Georgiana: The writer of the aforementioned Rivers of London, Ben Abromavith, is really pretty good. I also loved R.L Fevers His Fair Assassin Series. I believe she wrote some children’s books in the past, but she’s new to YA.
Me: What are your current projects?
Georgiana: Right now I’m desperately trying to finish Ivory Terrors, the third and final book of The Cavaliers Trilogy. I think I’ll need a little break to recover after that, but I’ve got a few new ideas in my mind for afterwards and I’m excited about writing something different.
Me: Do you see writing as a career?
Georgiana: I think any author who claims not to sometimes daydream about writing full-time and making a living out of it is either lying or doesn’t love it enough. That said, I’m a qualified lawyer and I enjoy the day job too, so I’m although it can be tiring writing or promoting after a ten hour day, I’m not desperately trying to use writing as an escape.
Me: If you had to do it all over again, would you change anything in your latest book?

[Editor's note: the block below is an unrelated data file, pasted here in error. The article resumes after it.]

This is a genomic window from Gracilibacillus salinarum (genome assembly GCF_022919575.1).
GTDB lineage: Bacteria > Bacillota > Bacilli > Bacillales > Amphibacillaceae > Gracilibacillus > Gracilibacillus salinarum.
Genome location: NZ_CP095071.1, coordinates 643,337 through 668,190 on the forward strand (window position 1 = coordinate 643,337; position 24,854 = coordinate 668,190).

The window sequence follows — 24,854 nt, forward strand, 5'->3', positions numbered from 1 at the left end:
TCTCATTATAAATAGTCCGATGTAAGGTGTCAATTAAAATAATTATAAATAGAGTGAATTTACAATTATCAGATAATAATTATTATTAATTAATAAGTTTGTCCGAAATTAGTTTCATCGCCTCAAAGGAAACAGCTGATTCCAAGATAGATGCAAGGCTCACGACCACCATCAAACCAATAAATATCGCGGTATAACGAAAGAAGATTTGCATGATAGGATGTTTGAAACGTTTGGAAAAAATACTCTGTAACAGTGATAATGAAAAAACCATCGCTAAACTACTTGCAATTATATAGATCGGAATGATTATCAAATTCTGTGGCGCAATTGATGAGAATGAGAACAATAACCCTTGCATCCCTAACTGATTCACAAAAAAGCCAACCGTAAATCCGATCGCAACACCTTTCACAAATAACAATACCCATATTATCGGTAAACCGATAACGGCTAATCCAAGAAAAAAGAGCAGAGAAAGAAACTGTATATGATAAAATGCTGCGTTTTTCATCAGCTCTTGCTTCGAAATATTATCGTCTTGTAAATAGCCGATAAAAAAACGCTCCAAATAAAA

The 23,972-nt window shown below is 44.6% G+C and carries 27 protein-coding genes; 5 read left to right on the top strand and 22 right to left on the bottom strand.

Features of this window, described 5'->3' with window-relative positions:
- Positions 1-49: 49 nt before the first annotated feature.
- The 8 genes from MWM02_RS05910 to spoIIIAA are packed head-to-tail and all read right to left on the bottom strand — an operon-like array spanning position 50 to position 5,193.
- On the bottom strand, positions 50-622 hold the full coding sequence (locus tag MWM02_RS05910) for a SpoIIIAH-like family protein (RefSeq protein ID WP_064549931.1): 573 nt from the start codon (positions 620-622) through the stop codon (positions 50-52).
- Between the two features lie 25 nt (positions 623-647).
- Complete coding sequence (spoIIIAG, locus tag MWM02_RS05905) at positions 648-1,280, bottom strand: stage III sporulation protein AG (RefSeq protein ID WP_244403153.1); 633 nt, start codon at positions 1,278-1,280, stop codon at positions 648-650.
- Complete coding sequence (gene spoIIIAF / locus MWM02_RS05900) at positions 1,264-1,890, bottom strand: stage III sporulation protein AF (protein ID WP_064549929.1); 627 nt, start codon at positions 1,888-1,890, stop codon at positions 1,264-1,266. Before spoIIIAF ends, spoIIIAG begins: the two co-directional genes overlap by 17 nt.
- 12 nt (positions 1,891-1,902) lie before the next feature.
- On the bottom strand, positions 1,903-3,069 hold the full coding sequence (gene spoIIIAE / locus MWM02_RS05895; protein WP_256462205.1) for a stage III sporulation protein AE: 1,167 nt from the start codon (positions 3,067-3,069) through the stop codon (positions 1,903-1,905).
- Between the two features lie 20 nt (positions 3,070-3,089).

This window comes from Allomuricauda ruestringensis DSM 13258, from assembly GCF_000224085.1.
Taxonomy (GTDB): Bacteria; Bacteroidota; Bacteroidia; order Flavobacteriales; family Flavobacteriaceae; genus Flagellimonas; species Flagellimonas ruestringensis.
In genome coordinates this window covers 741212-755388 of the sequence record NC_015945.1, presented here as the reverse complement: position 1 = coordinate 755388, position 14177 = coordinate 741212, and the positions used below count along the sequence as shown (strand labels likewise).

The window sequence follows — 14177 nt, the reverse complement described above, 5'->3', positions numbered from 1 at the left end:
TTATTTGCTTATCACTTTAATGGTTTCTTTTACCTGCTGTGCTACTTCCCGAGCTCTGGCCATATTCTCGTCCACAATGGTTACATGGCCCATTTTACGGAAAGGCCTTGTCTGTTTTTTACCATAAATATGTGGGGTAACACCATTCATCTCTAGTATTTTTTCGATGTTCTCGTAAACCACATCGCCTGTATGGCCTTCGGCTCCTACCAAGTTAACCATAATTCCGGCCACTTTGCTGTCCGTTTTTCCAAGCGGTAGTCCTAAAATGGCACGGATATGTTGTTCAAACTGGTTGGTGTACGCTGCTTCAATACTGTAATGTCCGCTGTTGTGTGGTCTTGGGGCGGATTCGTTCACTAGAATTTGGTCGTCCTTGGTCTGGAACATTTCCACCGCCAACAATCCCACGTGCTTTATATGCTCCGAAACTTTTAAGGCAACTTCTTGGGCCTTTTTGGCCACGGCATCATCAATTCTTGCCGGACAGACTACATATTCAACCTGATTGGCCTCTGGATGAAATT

Georgiana: Nothing dramatic – I’m pretty happy with the series. Based on a combination of reviews and having had time to reflect though, I think I’d change some aspects of the heroine’s personality, make the relationship with her initial love interest a little less “love at first sight,” and perhaps include more description and more character building for the minor characters. Occasionally, I wish I’d written the series in first person, but I think if I had, I’d be longing for a third person narrative.
Me: How did you get started with the writing venture?
Georgiana: My mum has always loved writing and as soon as I was old enough to read she encouraged me to write little stories. I wrote my first novel when I was about eleven and another that was a bit more developed when I was seventeen. I never had time over my five years of university and law school to write anything apart from academic essay, but when I had a few months of time to kill between finally finishing studying and starting work, I decided to finally start writing again. My first attempt was a serious, pretentious novel about Oxford and class and gender. I got about two chapters in and realized that I’d much rather by writing something fun, so I took some of the ideas from that book and added sex and vampires!
Me: Is there anything you find particularly challenging about writing?
Georgiana: I think I’m very good at plot and dialogue and I tend to be able to write quite fast and fluently. The things I want to improve going forward are my prose style and my descriptive ability.